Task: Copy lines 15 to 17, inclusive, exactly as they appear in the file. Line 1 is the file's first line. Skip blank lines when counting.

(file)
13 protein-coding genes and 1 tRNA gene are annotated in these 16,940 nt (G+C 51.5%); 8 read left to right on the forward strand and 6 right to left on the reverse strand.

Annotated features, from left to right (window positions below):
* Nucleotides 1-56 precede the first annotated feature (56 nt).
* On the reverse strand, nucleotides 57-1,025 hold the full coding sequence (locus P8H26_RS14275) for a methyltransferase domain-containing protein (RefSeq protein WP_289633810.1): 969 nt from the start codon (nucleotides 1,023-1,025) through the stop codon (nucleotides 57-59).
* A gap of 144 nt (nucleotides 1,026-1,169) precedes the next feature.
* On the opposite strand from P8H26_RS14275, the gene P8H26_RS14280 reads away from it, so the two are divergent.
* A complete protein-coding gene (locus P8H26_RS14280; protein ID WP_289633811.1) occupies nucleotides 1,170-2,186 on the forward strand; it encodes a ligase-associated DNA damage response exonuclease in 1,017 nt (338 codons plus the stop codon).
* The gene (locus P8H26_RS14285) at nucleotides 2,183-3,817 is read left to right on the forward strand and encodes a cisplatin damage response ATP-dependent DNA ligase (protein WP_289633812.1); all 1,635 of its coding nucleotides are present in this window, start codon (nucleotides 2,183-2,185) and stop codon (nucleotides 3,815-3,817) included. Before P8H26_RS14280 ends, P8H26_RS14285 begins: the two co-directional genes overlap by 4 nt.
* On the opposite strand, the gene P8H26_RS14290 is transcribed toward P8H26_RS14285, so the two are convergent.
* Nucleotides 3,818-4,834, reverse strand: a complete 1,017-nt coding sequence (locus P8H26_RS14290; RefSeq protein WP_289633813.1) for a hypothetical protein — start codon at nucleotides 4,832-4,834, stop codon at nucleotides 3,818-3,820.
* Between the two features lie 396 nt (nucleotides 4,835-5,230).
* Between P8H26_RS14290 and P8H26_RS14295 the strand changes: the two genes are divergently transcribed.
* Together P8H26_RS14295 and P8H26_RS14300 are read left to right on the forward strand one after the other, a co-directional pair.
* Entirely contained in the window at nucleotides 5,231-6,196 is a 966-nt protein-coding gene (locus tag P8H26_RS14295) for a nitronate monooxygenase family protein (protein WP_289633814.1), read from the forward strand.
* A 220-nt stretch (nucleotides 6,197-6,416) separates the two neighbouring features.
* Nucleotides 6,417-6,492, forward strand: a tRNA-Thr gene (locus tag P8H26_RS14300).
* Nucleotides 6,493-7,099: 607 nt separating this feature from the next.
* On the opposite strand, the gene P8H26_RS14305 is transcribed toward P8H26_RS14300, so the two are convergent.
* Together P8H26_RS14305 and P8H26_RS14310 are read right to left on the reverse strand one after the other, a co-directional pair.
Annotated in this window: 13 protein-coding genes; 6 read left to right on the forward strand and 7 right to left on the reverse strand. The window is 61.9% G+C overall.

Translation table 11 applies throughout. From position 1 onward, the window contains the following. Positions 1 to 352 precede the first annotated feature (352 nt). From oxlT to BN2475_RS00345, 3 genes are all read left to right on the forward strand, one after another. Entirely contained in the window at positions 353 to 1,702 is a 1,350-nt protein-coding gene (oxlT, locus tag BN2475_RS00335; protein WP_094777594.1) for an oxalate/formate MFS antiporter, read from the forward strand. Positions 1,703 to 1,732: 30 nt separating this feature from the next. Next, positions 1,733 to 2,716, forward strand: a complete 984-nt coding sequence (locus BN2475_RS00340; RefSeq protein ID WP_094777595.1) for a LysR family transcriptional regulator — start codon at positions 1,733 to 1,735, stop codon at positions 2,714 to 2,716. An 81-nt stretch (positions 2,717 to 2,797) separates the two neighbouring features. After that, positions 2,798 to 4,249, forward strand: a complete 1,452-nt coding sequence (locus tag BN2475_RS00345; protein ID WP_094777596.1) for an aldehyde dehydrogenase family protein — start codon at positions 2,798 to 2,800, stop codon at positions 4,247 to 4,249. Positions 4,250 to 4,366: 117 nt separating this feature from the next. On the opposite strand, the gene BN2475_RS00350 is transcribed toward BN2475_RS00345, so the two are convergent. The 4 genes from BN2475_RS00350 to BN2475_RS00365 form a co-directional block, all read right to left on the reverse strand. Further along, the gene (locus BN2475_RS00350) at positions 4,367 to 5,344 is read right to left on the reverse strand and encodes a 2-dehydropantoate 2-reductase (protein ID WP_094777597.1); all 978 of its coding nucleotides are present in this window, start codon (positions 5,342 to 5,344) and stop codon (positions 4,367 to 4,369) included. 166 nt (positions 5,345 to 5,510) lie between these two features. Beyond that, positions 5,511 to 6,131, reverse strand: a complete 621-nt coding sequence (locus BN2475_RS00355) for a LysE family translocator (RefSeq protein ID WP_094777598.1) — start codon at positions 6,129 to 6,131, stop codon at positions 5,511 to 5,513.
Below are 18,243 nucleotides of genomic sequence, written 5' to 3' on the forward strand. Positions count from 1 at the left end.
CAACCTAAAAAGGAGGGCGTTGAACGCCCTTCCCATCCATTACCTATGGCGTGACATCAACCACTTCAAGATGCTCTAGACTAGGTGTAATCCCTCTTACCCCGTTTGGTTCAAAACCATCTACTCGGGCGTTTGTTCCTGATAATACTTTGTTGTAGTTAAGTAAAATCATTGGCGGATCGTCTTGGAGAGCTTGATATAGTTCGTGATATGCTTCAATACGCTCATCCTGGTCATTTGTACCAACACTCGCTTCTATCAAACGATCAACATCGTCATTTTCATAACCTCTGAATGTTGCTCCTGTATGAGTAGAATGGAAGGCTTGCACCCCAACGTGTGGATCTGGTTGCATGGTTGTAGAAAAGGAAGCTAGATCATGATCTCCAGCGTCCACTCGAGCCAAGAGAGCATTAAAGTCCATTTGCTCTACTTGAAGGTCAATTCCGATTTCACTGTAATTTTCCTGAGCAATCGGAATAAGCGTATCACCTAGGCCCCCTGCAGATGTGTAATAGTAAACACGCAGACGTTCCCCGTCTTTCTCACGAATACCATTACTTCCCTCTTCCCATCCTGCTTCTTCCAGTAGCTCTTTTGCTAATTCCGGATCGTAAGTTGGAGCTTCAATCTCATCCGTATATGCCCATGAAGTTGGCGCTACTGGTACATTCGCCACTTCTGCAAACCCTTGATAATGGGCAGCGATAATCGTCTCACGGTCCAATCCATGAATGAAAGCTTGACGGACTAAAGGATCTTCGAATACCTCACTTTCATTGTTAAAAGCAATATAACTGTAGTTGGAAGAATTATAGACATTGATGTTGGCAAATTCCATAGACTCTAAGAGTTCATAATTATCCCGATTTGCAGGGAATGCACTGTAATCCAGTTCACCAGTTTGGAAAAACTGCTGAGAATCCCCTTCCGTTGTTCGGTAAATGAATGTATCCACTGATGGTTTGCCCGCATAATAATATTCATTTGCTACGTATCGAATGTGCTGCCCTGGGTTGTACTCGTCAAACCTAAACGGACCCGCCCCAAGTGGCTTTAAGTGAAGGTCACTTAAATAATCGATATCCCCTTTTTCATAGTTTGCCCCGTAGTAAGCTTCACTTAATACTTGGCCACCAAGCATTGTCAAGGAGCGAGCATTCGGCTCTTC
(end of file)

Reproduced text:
* A 220-nt stretch (nucleotides 6,197-6,416) separates the two neighbouring features.
* Nucleotides 6,417-6,492, forward strand: a tRNA-Thr gene (locus tag P8H26_RS14300).
* Nucleotides 6,493-7,099: 607 nt separating this feature from the next.